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Wednesday, October 12, 2005

Police Brutality - Victim Has Class

Robert Davis, a 64 year old retired teacher, says he hasn't had a drink in 25 years due to an incident from early in his life he asks to keep private but if needed would discuss. Taking a ritual 'evening constitutional' and seeking a pack of cigarettes Mr. Davis became concerned about the curfew. “I didn’t want to violate the curfew so I was asking various people and was getting different answers.”

Mr. Davis approached a mounted officer to inquire, an officer that “who happened to be black by the way”, as Mr. Davis stated.

Mr. Davis is a black man also, a black man in a city trying to rebuild from a disaster. A city where not but a few weeks ago was full of looting by citizen criminals as well as a few rouge police officers. A place where race tensions are high with conspiracy theory rumors spreading, and fears of police targeting blacks with their ‘license to shoot’.

I would have been apprehensive and sought out a black officer myself.

Apparently while conversing with the officer, another officer “intervened”. “I told him I was not having conversation with you but the other, with the black officer”. “I thought it was unprofessional and rude, and I told him so. At that time I proceeded to cross the street at which time I was attacked, punched from behind, my back was turned, and I was thrown against the wall”.

I have watched several versions of the video, and what I have seen backs up Mr. Davis’s version. It also shows the officer verbally and physically abusing an Associated Press cameraman and producer in addition to Mr. Davis.

Mr. Davis has been charged with battery of a police officer, resisting arrest, and public intoxication, charges that Mr. Davis and long time friend Joseph Bruno, his lawyer, say are groundless.

Mr. Davis said he did not believe race was a factor; the three city police officers on the tape are white. In fact he blames the black officer his initial contact was with.

“I blame the black officer for not intervening”. “I think he sanctioned it by his behavior. I think he should be fired … suspended along with the rest of them.”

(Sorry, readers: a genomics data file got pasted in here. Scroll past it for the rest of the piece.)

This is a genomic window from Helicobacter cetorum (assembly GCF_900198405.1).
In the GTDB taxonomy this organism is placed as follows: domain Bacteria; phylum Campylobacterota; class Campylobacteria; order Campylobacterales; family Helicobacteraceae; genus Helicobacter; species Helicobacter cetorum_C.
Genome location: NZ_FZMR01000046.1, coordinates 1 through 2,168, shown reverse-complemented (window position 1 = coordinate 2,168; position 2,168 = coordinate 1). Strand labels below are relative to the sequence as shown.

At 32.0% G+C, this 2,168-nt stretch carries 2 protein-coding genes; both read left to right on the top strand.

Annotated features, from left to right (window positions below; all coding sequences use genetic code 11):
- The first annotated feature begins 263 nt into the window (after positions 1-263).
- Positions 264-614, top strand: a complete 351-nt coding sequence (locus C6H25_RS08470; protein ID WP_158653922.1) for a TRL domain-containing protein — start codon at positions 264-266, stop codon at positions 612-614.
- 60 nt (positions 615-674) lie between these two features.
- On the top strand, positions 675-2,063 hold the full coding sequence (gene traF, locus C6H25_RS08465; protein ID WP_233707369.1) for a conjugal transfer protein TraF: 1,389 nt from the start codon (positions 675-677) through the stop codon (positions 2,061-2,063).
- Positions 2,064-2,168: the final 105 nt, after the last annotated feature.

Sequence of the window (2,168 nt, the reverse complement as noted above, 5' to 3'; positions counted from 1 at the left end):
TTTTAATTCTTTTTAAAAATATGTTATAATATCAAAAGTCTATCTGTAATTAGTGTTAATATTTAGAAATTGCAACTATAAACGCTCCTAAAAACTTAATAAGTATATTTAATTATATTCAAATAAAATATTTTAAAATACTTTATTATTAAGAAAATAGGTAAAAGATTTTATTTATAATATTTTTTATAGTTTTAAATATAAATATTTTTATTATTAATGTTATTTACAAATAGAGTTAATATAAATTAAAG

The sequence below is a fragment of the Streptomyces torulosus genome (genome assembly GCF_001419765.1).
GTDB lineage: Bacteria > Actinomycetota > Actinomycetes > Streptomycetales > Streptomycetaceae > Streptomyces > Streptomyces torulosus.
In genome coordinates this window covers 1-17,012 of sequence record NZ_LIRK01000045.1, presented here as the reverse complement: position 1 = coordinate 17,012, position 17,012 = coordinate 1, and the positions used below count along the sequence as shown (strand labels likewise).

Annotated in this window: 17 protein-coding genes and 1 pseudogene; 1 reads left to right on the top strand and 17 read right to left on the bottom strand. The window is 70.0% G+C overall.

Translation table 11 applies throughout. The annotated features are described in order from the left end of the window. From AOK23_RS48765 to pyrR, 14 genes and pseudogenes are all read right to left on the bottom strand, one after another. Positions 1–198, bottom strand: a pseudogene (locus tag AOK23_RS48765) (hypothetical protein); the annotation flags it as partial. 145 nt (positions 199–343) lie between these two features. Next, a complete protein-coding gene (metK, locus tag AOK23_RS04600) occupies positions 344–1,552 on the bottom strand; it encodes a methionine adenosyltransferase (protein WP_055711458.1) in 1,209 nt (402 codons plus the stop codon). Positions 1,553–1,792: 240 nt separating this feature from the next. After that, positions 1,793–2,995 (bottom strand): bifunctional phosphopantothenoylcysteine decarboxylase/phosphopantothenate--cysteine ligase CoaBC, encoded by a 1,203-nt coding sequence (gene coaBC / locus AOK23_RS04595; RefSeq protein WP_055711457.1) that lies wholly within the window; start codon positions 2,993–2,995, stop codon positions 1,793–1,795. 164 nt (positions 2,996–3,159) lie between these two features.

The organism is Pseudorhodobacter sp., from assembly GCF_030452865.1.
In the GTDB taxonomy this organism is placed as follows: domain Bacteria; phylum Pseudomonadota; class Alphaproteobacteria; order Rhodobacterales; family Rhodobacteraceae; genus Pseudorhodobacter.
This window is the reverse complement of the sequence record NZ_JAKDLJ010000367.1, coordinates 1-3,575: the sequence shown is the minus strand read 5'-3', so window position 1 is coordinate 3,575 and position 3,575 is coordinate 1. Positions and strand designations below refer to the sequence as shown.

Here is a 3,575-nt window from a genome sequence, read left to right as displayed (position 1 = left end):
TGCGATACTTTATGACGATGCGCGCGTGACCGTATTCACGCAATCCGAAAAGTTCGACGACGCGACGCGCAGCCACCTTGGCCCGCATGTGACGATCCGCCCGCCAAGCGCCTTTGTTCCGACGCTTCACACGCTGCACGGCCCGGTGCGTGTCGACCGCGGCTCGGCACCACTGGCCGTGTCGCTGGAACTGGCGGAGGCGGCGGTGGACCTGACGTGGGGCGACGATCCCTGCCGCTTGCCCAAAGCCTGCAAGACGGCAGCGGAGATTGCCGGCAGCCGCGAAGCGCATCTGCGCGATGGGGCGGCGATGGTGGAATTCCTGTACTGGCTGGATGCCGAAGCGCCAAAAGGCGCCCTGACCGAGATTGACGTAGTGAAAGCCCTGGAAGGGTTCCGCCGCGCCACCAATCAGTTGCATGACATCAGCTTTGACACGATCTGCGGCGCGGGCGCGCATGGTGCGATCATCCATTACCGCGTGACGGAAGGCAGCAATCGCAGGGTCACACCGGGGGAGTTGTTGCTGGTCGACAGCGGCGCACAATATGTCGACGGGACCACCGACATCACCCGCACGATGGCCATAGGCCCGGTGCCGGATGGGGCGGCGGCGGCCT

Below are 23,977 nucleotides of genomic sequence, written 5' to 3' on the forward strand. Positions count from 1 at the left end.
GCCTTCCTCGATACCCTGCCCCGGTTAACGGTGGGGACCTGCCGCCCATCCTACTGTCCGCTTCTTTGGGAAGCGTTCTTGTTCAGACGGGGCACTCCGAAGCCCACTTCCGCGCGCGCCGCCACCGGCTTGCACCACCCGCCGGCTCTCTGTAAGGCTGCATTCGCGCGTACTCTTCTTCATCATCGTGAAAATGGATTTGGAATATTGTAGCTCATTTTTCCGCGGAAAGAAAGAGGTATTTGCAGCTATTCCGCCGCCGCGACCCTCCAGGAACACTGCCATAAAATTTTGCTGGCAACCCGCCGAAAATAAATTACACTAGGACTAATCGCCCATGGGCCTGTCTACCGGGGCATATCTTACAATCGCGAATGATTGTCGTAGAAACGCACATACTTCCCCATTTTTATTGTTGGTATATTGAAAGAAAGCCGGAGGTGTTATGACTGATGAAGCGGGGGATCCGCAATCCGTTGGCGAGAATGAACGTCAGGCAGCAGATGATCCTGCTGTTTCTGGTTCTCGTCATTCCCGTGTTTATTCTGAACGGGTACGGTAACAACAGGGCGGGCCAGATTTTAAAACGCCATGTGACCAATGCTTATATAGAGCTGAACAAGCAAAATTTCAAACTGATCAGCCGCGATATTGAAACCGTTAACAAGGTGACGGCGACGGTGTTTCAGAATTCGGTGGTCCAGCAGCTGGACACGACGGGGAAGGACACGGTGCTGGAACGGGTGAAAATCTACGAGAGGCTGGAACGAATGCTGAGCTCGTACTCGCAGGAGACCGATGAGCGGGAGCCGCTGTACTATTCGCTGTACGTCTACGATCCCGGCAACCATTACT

He and his attorney want to make it clear, however, that they do not blame the police as an organization. Attorney Joseph Bruno states this is “no indictment of the police department as a whole. These men are heroes. They’ve been in horrible circumstances for the last several weeks. These are a few guys who crossed the line.”

Some have questioned if this is turning into a money grab for Mr. Davis who claims that charge is “fictitious”. He asks only for the charges to be dropped, and compensation for expenses this incident has created. Mr. Bruno states clearly that “this is not a cash cow.” He explains Louisiana state law, “This is a civil state” where “limited compensation” is available. There is “no punitive damages in Louisiana.” He just wants to be returned to the state that he was before the incident.

Mr. Davis has presented himself to be an honorable man, not racist, not greedy. He has inserted statements that prove his honorability.

In an age where most people would have played the race card while trying to become the newest billionaire in the court room, Mr. Davis shows there are still people in this world that have class.

Mr. Davis, I thank you.

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